News / Africa

DRC Goma Residents Worry Over Peace Talks’ Suspension

M23 rebel negotiators are seen heading into the final leg of negotiations with the Congolese government, in Kampala October 19, 2013.
M23 rebel negotiators are seen heading into the final leg of negotiations with the Congolese government, in Kampala October 19, 2013.
Peter Clottey
Residents in the Democratic Republic of Congo’s (DRC) North Kivu province fear a resumption of violent clashes following the suspension of peace talks between the government and the M23 rebels.

Fidel Bafilemba, a leading member of an umbrella groups of NGO’s, says the public appears to have lost confidence in Kinshasa’s ability to protect lives and property.

Bafilemba said residents in North Kivu province, especially in the capital Goma, fear the resurgence of violence between the two sides.

“Since day one of the talks in Kampala, people have had doubts.  [Many fear they are] opaque, not transparent,” said Bafilemba. “Given the military buildup today, people are very afraid, and they fear that the war might break out again.”

Peace talks mediated by neighboring Uganda were suspended following disagreements over an amnesty for the rebels and their integration into the Congolese national army, the FARDC.

Bafilemba said residents in North Kivu province as well as the surrounding areas are skeptical there will be peace.

“Unfortunately, that has been the reality and the reality of any deal with the [government] supported by foreign countries. Instead of [relying] on the Congolese people, they would rather rely on people from far away who often turn against them. So, nobody believes in this process,” said Bafilemba.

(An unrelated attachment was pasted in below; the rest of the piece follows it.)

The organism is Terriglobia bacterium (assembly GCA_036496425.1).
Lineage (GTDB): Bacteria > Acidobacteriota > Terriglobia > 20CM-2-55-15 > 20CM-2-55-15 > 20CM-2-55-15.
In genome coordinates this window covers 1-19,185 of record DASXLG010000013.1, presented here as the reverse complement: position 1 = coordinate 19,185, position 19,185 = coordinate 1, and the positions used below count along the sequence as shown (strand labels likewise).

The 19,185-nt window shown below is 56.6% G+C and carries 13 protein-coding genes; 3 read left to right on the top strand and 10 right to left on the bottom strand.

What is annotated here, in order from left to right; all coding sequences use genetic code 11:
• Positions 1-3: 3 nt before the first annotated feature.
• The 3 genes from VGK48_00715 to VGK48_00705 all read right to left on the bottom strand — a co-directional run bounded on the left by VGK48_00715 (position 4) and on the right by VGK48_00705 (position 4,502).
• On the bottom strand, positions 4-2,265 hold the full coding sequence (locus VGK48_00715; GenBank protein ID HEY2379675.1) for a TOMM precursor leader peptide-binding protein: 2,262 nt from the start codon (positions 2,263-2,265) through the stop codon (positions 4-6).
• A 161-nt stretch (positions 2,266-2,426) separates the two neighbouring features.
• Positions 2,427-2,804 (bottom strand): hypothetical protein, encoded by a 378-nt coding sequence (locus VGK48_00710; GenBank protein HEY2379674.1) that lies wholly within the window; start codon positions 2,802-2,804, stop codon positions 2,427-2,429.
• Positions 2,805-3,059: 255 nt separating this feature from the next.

The government in Kinshasa as well as the United Nations has accused both Rwanda and Uganda for supporting armed groups in DRC. But, both sharply deny the accusation.

Bafilemba said it was wrong for Uganda to mediate the talks because Kampala is accused by some of supporting armed groups in the DRC.

“Kampala and Kigali were all implicated in supporting this war and having Kampala being the mediator of this process is making it the judge, [participant] and jury at the same time. So no genuine Congolese whether they are Tutsi or Hutu or other communities have ever really believed in this process,” said Bafilemba.

He also said residents seem to lack confidence in the United Nations forces (MONUSCO) in the country. The Security Council mandated that they protect unarmed civilians and pursue armed groups who attack unarmed civilians.

“I think people are more inclined to watch what MONUSCO is going to do but I don’t believe people have faith in [it].  They think MONUSCO is just there to manage expectations,” said Bafilemba.
Clottey interview with Fidel Bafilemba
Clottey interview with Fidel Bafilembai
|| 0:00:00
...    
🔇
X

You May Like

Obama: I Will Do 'Everything I Can' to Close Guantanamo

US president says prison continues 'to inspire jihadists and extremists around the world' More

Sierra Leone Educates on Safe Ebola Burials

Also, country is improving at rapid response to isolated outbreaks, but health workers need to be even faster, officials say More

Religion Aside, Christmas Gains Popularity in Communist Vietnam

Increasingly wealthy Vietnamese embrace holiday due to its non-religious glamor, commercial appeal More

This forum has been closed.
Comments
     
There are no comments in this forum. Be first and add one

Featured Videos

Your JavaScript is turned off or you have an old version of Adobe's Flash Player. Get the latest Flash player.
US Decision on Cuba Underscores Divisions Among Miami Cubansi
X
Sharon Behn
December 19, 2014 9:34 PM